Every once in a while a book lands on my desk that I immediately know is an important read, and The Choice Between Us by Edyth Bulbring is one of those books. While at a glance this is a story that's skewed by the lens of two highly unreliable narrators, there's a bigger tale at play in which Bulbring offers readers snapshots of two very different South Africas, her narrators both in some way limited by their environments.
The Choice Between Us alternates cleverly between the lives of two young girls. It's 1963, and we see the world through Margaret's eyes. Her father is a well-to-do doctor, and she has a closer relationship with her nanny than she has with her own mother. Incredibly sheltered and totally naïve, she makes social blunders that ultimately have dire consequences within the toxic stewpot of apartheid-era South Africa. She is very much a product of her time, and reflects many of the social mores you'd expect from someone growing up in these circumstances – a privileged, oft-indulged child, yet I can't help but love her for her obliviousness.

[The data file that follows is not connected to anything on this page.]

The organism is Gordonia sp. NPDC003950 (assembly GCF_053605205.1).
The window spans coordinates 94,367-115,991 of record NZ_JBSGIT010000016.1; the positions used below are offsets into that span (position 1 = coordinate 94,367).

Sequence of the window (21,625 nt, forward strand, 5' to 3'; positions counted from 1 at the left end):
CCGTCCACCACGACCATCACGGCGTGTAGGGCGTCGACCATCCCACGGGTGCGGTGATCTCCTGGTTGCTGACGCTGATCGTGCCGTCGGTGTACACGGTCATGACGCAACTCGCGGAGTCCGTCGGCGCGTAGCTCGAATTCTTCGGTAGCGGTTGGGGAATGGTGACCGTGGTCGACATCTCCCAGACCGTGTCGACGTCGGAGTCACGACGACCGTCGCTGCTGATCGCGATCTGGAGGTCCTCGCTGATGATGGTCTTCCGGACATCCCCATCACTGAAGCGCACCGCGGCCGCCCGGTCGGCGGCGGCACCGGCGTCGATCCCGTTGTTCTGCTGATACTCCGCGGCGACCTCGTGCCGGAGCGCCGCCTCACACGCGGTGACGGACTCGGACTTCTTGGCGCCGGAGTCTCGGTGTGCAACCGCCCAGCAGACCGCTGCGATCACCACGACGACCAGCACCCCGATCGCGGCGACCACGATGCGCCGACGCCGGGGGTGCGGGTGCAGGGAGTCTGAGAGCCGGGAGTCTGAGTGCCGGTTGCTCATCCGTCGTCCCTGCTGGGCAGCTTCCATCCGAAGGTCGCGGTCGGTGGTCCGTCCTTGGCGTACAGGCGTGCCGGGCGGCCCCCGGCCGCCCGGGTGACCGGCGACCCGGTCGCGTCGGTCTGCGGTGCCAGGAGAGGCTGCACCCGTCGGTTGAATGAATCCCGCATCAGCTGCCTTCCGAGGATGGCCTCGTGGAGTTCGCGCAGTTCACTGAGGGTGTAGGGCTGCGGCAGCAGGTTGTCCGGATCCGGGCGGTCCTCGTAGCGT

Fifty years later, her relative Jenna goes to help her grand-aunt C-C pack up the old family house, and in doing so uncovers tantalising snippets into the history of her family. A damaged young woman, she in turn damages people around her through her actions. My heart bled for her, and there were times when I was yelling, "No, don't do it!" at the book. Yet watching her arc unfold was also incredibly satisfying, because despite her quirks, Jenna shows a surprising resilience and uncommon wisdom once she decides to take responsibility for her actions.
But what makes this book so powerful in my mind is how it effortlessly juxtaposes two vastly different eras. As a child of the 1980s, I grew up during the tail end of apartheid, so some of what Margaret expresses echoed with me in my family's attitudes from when I was younger. And yet Jenna's great disillusionment and, dare I say it, borderline nihilism, also touched me. This is not so much a story about two young woman, but rather glimpses into the lives of other people viewed through imperfect lenses and coloured with pronounced biases, and therein lies the charm. As always, Bulbring's characterisation is spot on. She understands the multitude of human cruelties all too well, down to the false smiles and barbed comments, to the larger evils. And yet she also offers us a glimmer of hope among the brokenness.